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‘Becoming a nation again’ (about 2011) by Alshaab Alsori Aref Tarekh (The Syrian People Know Their Way), The British Museum

Arabic is a diverse and beautiful language and ought to be represented more in museums and galleries as a living, breathing language, rather than simply as a religious script.

The text at the bottom of this poster reads ‘If it's not sorted out this week, we'll put it back next week’. Images like this were used by activists in the mass demonstrations and uprisings at the beginning of the Syrian Civil War and have been shared widely on social media since.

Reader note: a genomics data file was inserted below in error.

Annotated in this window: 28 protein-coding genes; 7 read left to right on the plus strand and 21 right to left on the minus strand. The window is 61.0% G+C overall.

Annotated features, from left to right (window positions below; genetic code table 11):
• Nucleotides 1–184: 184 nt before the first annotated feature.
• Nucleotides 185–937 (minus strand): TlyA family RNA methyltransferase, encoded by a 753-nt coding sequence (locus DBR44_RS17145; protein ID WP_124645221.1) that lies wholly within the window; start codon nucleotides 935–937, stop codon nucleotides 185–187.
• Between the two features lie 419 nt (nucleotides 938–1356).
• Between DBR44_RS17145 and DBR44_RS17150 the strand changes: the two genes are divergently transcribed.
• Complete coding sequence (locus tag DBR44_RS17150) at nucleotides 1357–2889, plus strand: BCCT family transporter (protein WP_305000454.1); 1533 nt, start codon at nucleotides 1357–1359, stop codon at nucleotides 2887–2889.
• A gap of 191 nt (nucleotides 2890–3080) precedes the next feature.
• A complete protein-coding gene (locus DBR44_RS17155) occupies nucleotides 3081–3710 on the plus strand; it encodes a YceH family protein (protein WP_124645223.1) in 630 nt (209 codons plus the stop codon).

The ‘becoming’ in the title of the poster (part of the larger script in the middle) could be translated as 're-nationing'. It’s a play on the Arabic word for recycling (iˁādat al-tadwīr). And there’s an international visual code if you can’t read the Arabic – the plane flying around the well-known recycling symbol was a call for a no-fly zone in the region.

This international artwork fits with the theme of UN Arabic Language Day, observed annually on 18 December as an official UNESCO event celebrating multilingualism and cultural diversity. And it also promotes equal use of all six of the UN’s official working languages.